Sunday, August 7, 2011
The singer, Gina Reynolds, is a beautiful powerhouse of energy and motion, her clear soprano tones ringing out in the Portuguese lyrics while she dances to the rhythms. Gina is a graduate student in Political Science at the U of I and a big fan of Brazilian music of all kinds.
Saxophonist and flute player Rick Deja did some truly outstanding solos. We have also heard him play music from Malawi at a concert at the Urbana Free Library earlier this summer. His improvisations are so good--intricate and interesting but never straying too far from the melody of the piece. BTW, check out his amazing website with lots of music and a slide show.
Eduardo Herrera, who also plays with the Cuban band Sandunga frequently mentioned in this blog, brought his new guitar with the hole on the side. It is quite cool and has a different tone and depth as a result of the construction of the instrument. He also played an electric guitar last night. He and Dave Cubberly on electric bass make a wonderful team.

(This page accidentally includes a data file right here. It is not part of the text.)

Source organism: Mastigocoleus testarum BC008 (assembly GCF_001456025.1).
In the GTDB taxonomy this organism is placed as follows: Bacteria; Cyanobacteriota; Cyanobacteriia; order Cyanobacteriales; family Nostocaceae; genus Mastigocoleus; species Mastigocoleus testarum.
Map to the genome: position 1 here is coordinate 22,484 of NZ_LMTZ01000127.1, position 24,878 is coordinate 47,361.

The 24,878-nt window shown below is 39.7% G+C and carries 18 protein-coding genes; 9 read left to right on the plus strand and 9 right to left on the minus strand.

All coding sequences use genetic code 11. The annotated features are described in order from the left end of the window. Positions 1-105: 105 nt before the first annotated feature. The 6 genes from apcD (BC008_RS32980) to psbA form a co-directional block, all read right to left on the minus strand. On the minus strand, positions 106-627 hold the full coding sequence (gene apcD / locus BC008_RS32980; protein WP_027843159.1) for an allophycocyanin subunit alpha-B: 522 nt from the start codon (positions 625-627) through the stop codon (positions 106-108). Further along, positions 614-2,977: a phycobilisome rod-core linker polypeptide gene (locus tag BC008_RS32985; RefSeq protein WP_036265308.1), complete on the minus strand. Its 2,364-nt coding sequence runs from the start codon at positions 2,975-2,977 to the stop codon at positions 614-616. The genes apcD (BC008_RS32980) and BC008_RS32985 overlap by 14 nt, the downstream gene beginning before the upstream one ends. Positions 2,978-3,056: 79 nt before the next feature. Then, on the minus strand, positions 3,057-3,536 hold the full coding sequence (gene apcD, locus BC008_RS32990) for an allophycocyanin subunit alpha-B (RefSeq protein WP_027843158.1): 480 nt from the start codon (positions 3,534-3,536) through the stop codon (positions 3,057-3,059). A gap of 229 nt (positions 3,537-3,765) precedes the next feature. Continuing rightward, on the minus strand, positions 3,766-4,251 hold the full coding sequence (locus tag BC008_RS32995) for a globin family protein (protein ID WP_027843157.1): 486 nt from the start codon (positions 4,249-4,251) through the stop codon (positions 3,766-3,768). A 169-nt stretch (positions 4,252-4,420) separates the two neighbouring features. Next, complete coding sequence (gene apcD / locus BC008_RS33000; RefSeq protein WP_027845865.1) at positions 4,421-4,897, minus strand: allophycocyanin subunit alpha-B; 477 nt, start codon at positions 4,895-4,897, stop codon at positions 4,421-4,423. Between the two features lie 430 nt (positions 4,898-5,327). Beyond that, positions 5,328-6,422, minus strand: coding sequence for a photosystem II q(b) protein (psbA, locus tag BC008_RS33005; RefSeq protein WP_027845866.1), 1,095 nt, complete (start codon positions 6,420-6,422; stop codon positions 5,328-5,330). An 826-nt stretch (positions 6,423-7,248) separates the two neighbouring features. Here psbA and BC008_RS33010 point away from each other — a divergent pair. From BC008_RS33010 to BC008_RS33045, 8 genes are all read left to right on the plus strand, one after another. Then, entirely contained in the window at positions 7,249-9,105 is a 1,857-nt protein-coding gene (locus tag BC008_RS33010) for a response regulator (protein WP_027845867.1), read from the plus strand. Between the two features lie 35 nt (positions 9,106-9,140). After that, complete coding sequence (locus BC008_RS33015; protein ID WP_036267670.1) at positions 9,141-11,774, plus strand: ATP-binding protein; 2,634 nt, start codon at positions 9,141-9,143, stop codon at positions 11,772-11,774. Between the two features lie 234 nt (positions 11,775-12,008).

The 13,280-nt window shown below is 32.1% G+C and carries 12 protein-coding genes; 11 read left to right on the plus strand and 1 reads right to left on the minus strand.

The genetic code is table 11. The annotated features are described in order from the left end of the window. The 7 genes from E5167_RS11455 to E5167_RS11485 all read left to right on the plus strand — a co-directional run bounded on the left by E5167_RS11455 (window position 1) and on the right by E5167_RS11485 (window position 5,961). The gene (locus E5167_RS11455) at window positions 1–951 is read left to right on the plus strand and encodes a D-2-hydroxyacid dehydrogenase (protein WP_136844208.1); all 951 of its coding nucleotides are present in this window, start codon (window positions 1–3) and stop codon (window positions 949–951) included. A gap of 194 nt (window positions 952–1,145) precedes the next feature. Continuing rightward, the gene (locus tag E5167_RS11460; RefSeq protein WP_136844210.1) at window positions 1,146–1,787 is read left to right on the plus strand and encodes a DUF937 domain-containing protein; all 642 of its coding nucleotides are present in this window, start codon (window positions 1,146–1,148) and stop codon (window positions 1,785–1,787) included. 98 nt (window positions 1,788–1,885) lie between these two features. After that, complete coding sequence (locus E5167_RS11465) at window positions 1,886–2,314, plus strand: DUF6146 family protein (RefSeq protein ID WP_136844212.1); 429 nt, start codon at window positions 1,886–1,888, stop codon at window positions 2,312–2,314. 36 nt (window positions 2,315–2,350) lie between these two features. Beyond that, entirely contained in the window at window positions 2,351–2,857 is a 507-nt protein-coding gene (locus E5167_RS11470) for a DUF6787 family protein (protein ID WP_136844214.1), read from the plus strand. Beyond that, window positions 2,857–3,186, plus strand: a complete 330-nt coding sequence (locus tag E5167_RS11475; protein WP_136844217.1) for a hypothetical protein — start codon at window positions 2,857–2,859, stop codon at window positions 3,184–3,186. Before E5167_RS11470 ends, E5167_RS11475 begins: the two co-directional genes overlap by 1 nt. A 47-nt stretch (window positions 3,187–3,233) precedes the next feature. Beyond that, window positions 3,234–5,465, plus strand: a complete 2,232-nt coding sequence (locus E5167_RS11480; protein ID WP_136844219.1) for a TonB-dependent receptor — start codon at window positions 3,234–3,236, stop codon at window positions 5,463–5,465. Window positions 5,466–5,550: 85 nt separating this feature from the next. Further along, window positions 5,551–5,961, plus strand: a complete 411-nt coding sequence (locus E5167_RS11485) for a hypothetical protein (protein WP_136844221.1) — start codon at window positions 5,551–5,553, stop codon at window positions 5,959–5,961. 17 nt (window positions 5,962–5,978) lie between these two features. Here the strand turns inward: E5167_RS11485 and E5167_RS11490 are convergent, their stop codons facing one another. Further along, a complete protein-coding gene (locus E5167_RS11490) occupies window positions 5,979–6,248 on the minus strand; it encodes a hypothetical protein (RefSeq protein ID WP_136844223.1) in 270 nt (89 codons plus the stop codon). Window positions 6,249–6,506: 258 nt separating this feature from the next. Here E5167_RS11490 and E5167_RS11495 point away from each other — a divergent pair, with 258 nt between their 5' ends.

Speaking of teams, two fairly new band members, Cody Jensen and Andy Burton, interact musically in a very successful way: Cody brings in a range of percussion from conga to tambourine and triangle and Andy has the drum set with cymbals. The way they combine reminds us of when Chad Dunn and Giraldo Rosales were both in the band Desafinado, playing off each other's moves so amazingly.
In the first set, we were treated to some great bossa nova and samba numbers, including some favorites by the master composer Antonio Carlos Jobim. The second set presented some lively dance music in the forro (foho) style, a type of country music popular in northeastern Brazil, and even some Brazilian reggae.
We were pleased to learn that, starting in September, this group will be playing at the Post on the first Saturday of each month. Yeah!
We're also looking forward to Desafinado's performance there on the 27th of August. Elis Artz, singer extraordinaire with that band, is back from a two-month visit to her home in northeastern Brazil. Tom Paynter, fabulous pianist/flute and melodica player from Desafinado, was on hand to hear the music too.